Available on: Invada LP

Though electronic krautrock is no longer modern, as in contemporary, it’ll forever be the sound of modernity; synonymous with progress, utopian cities and Europe’s rites-of passage departure from the blues, the ’60s and the beat generation – the Dusseldorf-ian cradle of modern music. “The future began in the 70s”, once declared David Bowie. Although that was in the ’70s, so he was probably high as shit.

There is no-one as adept at recreating the classic sound of modernity as Geoff Barrow, chief architect of Portishead and, since 2009, motorik side-project Beak> – essentially Portishead purged of complications for the ultimate modernist sound. Teaming up again with Invada regulars bassist Billy Fuller and synths/guitarist Matt Wilkinson, after 20 years practice it’s with Beak> that Barrows has finally perfected the 1973 look, and all the philosophical iconography of post’68 thinking.

Divested of their debut’s fanciful post-rock elements the leaner, faster, harder, crueler, cruder and more efficient >> is truly the stuff of infinite forward momentum, with the eternal motorik bop as the pulse of modern progress. But if to Kraftwerk technology was freedom, on >> progress is our jailor, our ticket into Weber’s iron cage of rational, while post-enlightenment consciousness is a brain disorder trapping us in atomised isolation – in the mind – with the chief inmate >>’s unnamed vocalist. Choking in electronic and guitar dissonance, >>’s grid-like, recursive thrust is the sound of technocratic advancement and the resultant nightmare, as the West evolves from planned empowerment to institutionalised anarchy, a “meticulous chaos” as NME‘s Ian Penman described This Heat’s music. Primal but denatured, >> leaves you feeling wired, lethal and focused; dehumanized.

Jean Baudrilliard defined nihilism when he wrote “all that remains is the fascination for the very operation of the system that annihilates us.” Although kosmische took inspiration from the sensation of speed (and footy as was later revealed), geometrical and schematic it was also the first to invoke the idea of systems: labyrinthine bureaucracies, hyper-advanced economies, algorithms, vast reams of numbers. What Beak> are at their core is an expression of the madness innate in the cult of rationale. Opener ‘The Gaul’ is the sound of pure logic propelling us towards cataclysm. The tech-noir synths are absurdist, carnivalesque, bleeping through circuitry and space heartlessly and heedlessly, while the down-tuned, distorted back-section rumbles forward implacably like waves of Commie tanks. Or there’s ‘Liar’ with its portentous bass and senseless arpeggios, pitching up madly for the final minute: dangerously accelerating Fordist endeavour and what can only be the sound of the whole ridiculous merry-go-ground spinning off its axis.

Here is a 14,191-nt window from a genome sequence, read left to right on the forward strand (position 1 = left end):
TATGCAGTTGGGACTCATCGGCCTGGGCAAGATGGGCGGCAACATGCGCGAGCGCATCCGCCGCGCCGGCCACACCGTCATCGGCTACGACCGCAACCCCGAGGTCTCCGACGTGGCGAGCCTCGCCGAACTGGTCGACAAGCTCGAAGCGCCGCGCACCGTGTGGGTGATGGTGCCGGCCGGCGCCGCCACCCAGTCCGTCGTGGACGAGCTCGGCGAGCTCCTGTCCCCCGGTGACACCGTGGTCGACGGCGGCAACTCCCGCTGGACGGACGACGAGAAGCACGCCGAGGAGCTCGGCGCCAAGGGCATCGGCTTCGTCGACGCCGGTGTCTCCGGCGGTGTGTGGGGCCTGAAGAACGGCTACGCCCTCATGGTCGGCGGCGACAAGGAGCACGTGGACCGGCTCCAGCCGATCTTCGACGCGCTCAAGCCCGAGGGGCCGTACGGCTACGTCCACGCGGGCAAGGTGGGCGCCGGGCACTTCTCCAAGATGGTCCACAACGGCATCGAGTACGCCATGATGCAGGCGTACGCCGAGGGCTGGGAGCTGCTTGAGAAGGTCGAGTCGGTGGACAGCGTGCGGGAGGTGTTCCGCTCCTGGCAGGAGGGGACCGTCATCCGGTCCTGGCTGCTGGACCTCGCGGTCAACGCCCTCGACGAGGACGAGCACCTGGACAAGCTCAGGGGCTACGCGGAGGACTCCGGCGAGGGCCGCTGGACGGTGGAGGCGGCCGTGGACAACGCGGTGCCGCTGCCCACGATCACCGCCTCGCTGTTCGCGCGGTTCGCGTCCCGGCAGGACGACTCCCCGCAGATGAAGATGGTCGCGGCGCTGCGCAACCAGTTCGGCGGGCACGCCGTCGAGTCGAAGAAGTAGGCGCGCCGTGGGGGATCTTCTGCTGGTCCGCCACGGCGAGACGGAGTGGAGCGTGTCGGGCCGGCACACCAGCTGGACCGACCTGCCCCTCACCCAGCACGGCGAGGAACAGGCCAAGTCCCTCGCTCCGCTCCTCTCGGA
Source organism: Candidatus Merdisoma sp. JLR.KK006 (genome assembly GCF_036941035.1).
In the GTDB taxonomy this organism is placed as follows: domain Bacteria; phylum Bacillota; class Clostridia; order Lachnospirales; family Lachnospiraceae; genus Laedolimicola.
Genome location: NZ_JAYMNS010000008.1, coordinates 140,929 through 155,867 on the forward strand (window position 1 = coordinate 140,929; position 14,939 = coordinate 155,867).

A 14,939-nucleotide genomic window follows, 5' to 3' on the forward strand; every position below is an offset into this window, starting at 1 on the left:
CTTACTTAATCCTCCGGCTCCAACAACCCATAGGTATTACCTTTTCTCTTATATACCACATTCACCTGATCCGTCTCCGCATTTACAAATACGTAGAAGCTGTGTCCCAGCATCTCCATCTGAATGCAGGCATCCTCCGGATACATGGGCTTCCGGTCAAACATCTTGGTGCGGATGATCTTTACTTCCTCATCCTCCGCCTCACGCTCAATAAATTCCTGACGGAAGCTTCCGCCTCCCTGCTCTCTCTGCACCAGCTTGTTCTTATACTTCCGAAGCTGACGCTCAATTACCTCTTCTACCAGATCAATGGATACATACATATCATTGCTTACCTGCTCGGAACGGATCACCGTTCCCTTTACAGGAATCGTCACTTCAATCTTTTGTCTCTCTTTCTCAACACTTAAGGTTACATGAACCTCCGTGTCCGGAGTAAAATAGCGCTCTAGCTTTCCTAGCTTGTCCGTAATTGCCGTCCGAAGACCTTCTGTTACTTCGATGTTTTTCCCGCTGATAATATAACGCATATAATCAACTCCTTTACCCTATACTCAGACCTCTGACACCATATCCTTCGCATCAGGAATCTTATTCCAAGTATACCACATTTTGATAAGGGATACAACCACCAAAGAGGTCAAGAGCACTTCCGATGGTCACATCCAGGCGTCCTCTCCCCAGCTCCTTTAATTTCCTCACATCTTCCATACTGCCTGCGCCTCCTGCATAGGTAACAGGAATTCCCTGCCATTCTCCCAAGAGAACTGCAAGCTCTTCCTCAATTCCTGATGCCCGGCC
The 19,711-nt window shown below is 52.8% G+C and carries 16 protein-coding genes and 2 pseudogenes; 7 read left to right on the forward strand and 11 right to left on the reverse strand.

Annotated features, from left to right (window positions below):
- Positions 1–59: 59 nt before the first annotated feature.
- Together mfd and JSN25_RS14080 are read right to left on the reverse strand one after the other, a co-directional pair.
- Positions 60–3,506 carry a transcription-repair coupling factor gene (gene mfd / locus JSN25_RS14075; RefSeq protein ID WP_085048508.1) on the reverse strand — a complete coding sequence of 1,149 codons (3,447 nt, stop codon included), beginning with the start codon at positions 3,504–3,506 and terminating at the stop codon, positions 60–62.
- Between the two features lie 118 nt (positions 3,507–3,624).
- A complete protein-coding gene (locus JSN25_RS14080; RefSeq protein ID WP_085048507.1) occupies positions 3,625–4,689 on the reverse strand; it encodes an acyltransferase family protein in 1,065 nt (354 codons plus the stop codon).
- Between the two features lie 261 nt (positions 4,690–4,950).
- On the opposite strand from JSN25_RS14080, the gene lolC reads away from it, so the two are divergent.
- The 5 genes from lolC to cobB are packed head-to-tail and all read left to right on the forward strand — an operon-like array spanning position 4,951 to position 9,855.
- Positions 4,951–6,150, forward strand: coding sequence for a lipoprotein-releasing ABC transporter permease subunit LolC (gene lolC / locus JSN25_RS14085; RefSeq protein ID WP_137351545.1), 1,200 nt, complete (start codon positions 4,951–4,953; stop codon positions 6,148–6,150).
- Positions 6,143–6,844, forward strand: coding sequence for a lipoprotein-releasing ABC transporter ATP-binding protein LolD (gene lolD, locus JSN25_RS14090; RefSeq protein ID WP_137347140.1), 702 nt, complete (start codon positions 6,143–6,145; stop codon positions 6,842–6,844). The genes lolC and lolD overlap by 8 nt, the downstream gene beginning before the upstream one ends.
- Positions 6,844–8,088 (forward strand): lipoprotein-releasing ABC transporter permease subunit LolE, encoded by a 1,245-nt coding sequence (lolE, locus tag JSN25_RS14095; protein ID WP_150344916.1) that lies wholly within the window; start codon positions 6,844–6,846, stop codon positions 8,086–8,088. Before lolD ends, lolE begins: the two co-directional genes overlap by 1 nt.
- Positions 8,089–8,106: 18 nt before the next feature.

‘Liar’ forms the template for >>, with the majority of tracks spiralling upwards in panic, before further escalating into instability. By the ’70s there was the feeling that we are losing control of the systems and structures, the networks and innovations we designed to make us superhuman. By the end and ‘Elevator’ – hitherto Beak>’s most electronic and most chaotic track – the vocalist is plated in vocoder and processed through a faltering radio frequency – more man than machine, as it were.

If Drokk’s experiment in film scoring is anything to go by, it’s safe to say Barrows is a movie buff. And invariably his music is cinematic. There’s a variety of precedents to >>’s Derrida-bleak, German expressionist traumnovelle. This Heat’s crying, desolate nuke-mare Hi Baku Syho is a precursor, as is Wendy Carlos’ work on A Clockwork Orange or The Residents’ electro-magnetic ‘The Walrus Hunt’ – i.e the type of soundscape that inhales the paralysed soul of Beth Gibbons on Portishead albums. But primarily on >> the reoccurring sense memory is of an unlikely reference point – Apocalypse Now.

There’s The Doors-ian organ that peppers the lysergic but vaguely militant ‘Wulfstan II’, or the nauseous, strobing fairground evil of the Do Lung Bridge sequence invoked on ‘The Gaul’. But specifically it’s Carmine Coppola’s The Delta‘ that serves as the organizing influence, evinced most overtly on >>’s most spectral track, ‘Ladies Mile’. Driven by ghostly voice-like synths and an analogue beat like a pulsing headache, it’s a flatlining brew of the industrial and occult. By comparison, Portishead’s ‘Threads’ is a walk in the park. If ‘The Delta’ soundtracks Willard’s departure for the jungle’s arterial life-force, and the journey into the self, ‘Ladies Mile’ is a night of existential pain in a concrete desert of the real. It’s only on its less compulsive tracks that >> falters. ‘Egg Dog’ procrastinates in hippy listlessness, all too jam-band/early Pink Floyd to match up to the electric rigor elsewhere on the album. ‘Deserters’, meanwhile, corrupts the album’s kinetic edge with picked guitar and an asinine ‘rawk-out’ coda.

In analysis, Apocalypse Now makes a lot sense here. If The Exorcist reminded us that, for all the narcissistic, apparatus of civilisation, more powerful forces are ready to put us back in our place Icarus-like, Coppola’s Conrad-ian opus hinted that the machinery of progress, and the unnatural doctrine of Liberal Democratic freedom, cannot suppress the bloody primordial evil in us – the demons in our own ‘heart of darkness’. “A spear…” exclaims The Captain, confounded as his world comes face-to-face with pre-civilisation, and a fatal shot to the chest. Culminating in an acid-rock firestorm with the white-noise psyche of ‘Kidney’ – >>’s own metallic version of ‘The End’ – when it’s all over not only do you feel as if you’re still moving on its motorik motion, but also that something is moving inside you. Not a spear, but maybe terror.

John Calvert



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